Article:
Despite Rising Market, "Smart Money" Sells For Record 17th Consecutive Week

Another week, and another quiet exodus by the "smart money" clients of Bank of America (hedge funds, institutionals and private money), who collective sold $218 million in stocks, the 17th consecutive week of selling completely oblivious of a market that "wants to go higher" according to Bob Pisani, and as BofA notes, "continuing the longest uninterrupted selling streak in our data history (since '08)."


Here is the full breakdown:

The rolling four-week average trends by client type:

  • Hedge funds have been net sellers on a 4-week average basis since early Feb.
  • Institutional clients have been net sellers on a 4-week average basis since early Feb.
  • Private clients have been net sellers of US stocks on a 4-week average basis since early January.
  • The four-week average trend for buybacks by corporate clients suggests a bigger seasonal slowdown in buybacks than what we have seen the last few years at this time

The silver lining is that selling, just like at the end of February and then again at the end of March, appears to be slowing down again.

Sales have now been slowing for the last four weeks, with last week’s net sales of $218mn notably the smallest since late February (see chart below). Institutional and private clients continued to sell US stocks for the 13th and 15th consecutive weeks, respectively, though net sales by institutional clients were the smallest since mid-February. Hedge fund clients were net buyers, after selling stocks the previous four weeks. Net sales were entirely in mid-caps last week, as small caps saw net buying for the second week, and large caps saw net buying for the first time since January.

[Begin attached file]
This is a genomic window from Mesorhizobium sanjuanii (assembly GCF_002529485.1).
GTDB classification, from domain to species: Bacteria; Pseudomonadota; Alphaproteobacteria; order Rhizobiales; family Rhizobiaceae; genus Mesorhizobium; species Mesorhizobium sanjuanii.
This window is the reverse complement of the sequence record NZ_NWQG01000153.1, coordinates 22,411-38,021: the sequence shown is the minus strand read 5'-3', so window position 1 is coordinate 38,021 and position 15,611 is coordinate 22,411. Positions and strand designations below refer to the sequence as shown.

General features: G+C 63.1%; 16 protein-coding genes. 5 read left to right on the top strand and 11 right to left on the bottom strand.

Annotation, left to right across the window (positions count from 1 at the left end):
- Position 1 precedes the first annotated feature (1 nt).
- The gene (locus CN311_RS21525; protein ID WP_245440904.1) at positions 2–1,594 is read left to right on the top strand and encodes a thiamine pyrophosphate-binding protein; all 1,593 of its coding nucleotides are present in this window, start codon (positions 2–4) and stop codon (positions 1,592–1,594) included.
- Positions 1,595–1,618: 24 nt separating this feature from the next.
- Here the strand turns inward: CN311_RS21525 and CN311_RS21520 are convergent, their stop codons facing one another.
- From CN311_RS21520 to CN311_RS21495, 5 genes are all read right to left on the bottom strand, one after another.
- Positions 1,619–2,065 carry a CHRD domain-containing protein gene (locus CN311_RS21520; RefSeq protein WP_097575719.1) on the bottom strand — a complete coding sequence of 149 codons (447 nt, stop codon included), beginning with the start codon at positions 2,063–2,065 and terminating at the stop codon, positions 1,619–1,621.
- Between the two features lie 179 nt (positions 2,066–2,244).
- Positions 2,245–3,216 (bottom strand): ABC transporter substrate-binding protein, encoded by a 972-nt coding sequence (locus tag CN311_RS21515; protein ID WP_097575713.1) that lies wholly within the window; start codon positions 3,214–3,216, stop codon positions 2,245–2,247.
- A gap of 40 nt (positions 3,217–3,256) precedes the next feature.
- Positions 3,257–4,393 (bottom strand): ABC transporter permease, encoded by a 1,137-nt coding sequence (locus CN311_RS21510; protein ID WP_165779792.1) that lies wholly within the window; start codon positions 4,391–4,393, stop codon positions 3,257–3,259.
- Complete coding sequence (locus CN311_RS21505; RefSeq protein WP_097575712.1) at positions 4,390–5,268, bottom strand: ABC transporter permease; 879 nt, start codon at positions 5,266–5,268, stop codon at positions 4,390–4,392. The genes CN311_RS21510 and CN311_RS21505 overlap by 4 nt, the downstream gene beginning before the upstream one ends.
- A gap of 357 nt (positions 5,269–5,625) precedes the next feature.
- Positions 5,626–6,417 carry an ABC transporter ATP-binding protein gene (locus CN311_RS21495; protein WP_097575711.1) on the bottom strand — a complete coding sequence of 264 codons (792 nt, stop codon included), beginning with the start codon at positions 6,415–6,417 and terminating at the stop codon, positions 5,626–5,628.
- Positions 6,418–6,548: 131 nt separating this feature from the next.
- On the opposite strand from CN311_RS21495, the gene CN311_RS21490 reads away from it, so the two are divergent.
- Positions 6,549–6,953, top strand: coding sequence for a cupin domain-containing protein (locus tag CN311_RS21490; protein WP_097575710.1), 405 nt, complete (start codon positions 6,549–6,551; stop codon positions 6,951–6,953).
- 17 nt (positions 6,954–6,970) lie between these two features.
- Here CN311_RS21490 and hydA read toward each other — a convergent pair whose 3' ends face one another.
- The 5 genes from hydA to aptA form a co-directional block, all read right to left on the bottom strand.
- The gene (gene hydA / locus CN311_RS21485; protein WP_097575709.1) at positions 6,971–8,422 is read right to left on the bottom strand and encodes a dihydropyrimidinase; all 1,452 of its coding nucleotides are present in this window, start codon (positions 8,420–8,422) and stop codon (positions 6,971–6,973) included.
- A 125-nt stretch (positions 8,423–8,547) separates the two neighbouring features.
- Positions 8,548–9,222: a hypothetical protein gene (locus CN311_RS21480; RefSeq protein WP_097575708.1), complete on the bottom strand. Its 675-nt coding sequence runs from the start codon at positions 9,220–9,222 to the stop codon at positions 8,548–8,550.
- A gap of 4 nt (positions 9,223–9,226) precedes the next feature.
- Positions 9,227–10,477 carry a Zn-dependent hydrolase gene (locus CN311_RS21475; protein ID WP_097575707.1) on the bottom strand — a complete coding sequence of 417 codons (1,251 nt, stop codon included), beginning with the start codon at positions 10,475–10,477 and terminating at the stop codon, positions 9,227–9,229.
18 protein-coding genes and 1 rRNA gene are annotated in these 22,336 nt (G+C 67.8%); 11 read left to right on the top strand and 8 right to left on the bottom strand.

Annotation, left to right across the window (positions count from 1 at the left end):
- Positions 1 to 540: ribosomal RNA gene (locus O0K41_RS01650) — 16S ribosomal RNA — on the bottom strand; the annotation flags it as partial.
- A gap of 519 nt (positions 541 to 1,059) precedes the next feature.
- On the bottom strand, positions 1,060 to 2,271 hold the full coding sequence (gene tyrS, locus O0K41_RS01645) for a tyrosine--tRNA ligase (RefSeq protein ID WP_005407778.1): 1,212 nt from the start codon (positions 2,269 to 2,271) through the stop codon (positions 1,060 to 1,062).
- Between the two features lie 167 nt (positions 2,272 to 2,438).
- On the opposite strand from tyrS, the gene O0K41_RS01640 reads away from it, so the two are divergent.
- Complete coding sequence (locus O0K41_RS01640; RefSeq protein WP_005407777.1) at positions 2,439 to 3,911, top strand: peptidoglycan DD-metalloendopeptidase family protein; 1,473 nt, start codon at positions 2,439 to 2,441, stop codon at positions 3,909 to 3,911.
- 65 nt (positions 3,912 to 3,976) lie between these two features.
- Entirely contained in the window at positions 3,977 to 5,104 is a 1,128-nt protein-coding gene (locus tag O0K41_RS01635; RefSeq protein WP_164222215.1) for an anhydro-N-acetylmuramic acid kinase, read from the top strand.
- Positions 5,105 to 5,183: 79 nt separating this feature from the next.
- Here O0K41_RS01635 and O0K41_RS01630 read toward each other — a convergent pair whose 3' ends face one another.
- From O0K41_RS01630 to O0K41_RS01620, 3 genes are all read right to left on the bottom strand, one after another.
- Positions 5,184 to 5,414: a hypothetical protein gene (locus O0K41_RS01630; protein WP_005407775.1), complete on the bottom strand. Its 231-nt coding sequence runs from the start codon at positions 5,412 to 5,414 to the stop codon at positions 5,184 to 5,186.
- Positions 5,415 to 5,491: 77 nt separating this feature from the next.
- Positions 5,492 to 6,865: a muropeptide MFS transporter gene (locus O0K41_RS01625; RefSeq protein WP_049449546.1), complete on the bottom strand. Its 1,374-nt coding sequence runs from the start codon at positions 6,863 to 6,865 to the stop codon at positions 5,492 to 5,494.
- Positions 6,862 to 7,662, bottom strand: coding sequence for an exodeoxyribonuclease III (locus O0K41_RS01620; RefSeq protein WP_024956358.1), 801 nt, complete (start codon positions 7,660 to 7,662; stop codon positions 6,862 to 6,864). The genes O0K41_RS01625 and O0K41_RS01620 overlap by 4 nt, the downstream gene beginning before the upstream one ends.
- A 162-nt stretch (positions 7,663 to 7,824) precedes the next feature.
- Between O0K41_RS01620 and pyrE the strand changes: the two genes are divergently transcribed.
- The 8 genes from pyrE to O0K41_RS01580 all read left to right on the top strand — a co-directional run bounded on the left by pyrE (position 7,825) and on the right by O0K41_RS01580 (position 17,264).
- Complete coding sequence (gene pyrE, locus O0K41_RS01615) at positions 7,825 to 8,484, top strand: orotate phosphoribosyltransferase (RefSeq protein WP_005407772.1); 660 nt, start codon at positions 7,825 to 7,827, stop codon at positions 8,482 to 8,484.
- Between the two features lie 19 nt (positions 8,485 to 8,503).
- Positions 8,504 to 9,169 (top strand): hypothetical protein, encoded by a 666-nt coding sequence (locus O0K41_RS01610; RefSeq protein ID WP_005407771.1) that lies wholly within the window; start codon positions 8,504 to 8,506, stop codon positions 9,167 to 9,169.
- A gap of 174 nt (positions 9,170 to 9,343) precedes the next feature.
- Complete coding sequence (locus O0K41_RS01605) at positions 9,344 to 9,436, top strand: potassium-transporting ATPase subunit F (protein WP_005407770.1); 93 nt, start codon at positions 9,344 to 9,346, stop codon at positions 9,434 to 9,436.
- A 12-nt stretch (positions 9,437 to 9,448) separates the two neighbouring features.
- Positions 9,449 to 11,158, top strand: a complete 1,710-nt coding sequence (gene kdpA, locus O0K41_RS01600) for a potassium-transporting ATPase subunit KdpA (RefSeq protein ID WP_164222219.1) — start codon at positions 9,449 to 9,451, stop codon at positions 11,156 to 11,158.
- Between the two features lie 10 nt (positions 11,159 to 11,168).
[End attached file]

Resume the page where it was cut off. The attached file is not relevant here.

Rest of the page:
On net, however, there was selling, which is confusing because as stock rose in the past week, BofA also reported that "buybacks by corporate clients decelerated last week, and quarter-to-date are tracking below levels we saw both last year and the year before. Year-to-date, buybacks are cumulatively tracking slightly above last year’s levels but below 2014’s record levels."

Finally, here is the breakdown by sector:

  • Net buying: Telecom since late April
  • Net selling: Tech since late Jan.; Staples since early Feb.; Industrials since mid-Feb.; Materials and Health Care since mid-March; Consumer Discretionary since late March, Utilities since early April, ETFs since late April.
  • Notable changes in trends: Energy saw a reversal back to net selling after a brief period of net buying; Financials saw a reversal to net buying after net selling since late Feb.